For the definition of usability, I think that learnability is an important part which is mentioned in both Nielson’s article and Blanford & Buchanan’s article. I remember that many libraries have used think-aloud protocol to test the usability of their websites. I think it is a good way to test the learnability in the usability. Like it said in Nielson’s article, learnability means “how easy is it for users to accomplish basic tasks the first time they encounter the design?” It will be very helpful for the librarians to know what the users are thinking when they first use the digital library and search for resources in it. For example, users can tell librarians how they want to get started and what kind of result they expect to get after some clicks.
What effect does a site/system’s usability have on information seeking?
Whether users are satisfied with their information seeking in one digital library depends a lot on the site’s usability. Users will not continue searching in one digital library if it is hard to use. I want to recommend Mestre’s article about the student’s preference for tutorials in the libraries. (Mestre, L. (2012). Student preference for tutorial design: A usability study. Reference Services Review, 40(2), 258-276.) It tests the usability of the tutorials instead of the websites and digital libraries, but some users’ opinions are helpful to other studies,too. The students like the static web page with screen shots more than screencast tutorials. “The difficulties these participants encountered with the screencast tutorials were mainly that they did not feel they could easily go back and find the spot that would help them with a step, even with chapter markers, and that it was difficult to do the steps along with the tutorial.” So, for digital libraries, if it is not very easy to be used, users will just leave and stop their information seeking.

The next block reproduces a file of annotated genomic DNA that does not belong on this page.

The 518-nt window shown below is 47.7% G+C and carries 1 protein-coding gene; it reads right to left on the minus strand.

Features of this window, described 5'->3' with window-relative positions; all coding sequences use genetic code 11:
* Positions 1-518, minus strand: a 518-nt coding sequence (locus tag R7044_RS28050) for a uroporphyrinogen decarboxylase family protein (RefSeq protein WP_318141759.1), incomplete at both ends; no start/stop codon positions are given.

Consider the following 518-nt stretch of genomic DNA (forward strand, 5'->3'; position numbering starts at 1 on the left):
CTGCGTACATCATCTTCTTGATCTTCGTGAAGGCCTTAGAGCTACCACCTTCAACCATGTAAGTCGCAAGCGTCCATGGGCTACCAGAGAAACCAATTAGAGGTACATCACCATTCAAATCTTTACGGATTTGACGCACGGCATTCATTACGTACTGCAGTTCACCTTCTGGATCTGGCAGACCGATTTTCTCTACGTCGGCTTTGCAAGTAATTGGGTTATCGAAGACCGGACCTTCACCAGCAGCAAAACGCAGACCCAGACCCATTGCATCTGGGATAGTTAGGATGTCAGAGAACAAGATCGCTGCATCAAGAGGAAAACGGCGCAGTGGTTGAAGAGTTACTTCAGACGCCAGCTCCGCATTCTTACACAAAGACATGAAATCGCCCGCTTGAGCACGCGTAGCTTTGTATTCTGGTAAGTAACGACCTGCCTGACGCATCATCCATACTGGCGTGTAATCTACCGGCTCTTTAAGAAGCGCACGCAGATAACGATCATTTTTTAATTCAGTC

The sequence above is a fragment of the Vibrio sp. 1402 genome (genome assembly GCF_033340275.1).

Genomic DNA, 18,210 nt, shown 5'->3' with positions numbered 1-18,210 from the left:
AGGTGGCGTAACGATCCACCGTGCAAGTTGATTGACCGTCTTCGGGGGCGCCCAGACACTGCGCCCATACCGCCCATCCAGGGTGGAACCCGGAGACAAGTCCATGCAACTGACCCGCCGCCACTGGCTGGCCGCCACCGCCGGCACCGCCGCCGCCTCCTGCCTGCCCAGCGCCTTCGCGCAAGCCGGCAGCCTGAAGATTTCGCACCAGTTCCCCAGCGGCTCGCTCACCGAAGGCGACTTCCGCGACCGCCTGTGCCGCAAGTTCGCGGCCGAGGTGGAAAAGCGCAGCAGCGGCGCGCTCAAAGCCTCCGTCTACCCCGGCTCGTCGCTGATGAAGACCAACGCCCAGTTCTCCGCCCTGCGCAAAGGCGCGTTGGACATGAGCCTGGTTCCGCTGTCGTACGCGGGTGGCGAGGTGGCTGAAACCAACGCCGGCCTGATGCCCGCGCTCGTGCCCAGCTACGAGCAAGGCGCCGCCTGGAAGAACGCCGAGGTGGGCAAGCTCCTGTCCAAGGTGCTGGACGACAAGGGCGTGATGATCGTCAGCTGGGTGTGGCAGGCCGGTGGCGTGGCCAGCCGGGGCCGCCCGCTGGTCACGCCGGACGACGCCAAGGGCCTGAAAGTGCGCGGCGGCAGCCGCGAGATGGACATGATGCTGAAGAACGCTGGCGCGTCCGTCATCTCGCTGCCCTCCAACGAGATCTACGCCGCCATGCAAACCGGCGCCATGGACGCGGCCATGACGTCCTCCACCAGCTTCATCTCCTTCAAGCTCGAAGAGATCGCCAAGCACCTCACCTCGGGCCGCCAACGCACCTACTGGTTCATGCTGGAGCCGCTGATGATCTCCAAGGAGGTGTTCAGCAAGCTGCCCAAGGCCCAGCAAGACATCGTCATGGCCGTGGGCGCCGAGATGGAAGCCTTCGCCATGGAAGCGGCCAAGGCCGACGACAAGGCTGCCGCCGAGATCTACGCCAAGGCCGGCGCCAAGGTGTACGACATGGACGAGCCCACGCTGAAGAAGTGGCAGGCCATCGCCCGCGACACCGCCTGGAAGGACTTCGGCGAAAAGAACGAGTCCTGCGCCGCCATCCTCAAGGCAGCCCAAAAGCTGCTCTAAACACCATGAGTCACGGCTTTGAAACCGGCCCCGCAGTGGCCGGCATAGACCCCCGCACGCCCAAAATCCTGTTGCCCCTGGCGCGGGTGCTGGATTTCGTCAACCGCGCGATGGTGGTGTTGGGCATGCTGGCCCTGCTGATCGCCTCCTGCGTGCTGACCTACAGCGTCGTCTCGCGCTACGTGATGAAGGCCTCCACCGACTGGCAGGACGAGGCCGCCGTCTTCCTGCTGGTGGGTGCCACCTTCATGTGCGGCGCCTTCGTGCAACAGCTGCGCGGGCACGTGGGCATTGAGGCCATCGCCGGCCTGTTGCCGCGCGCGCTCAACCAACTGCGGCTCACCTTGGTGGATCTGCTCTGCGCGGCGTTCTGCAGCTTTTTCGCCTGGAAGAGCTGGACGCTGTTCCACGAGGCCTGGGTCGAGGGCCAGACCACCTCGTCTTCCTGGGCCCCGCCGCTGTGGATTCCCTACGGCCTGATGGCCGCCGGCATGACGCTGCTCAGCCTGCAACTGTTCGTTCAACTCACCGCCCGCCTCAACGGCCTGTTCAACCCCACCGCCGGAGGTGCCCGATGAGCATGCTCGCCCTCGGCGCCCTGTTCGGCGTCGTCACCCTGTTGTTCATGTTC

What about librarians? What role do they play in a digital library’s usability and in the overall user experience?
For librarians, they need to design their digital libraries, develop their expertise, teach their users and test the usability. They may search and use their digital libraries as users to test the usability first.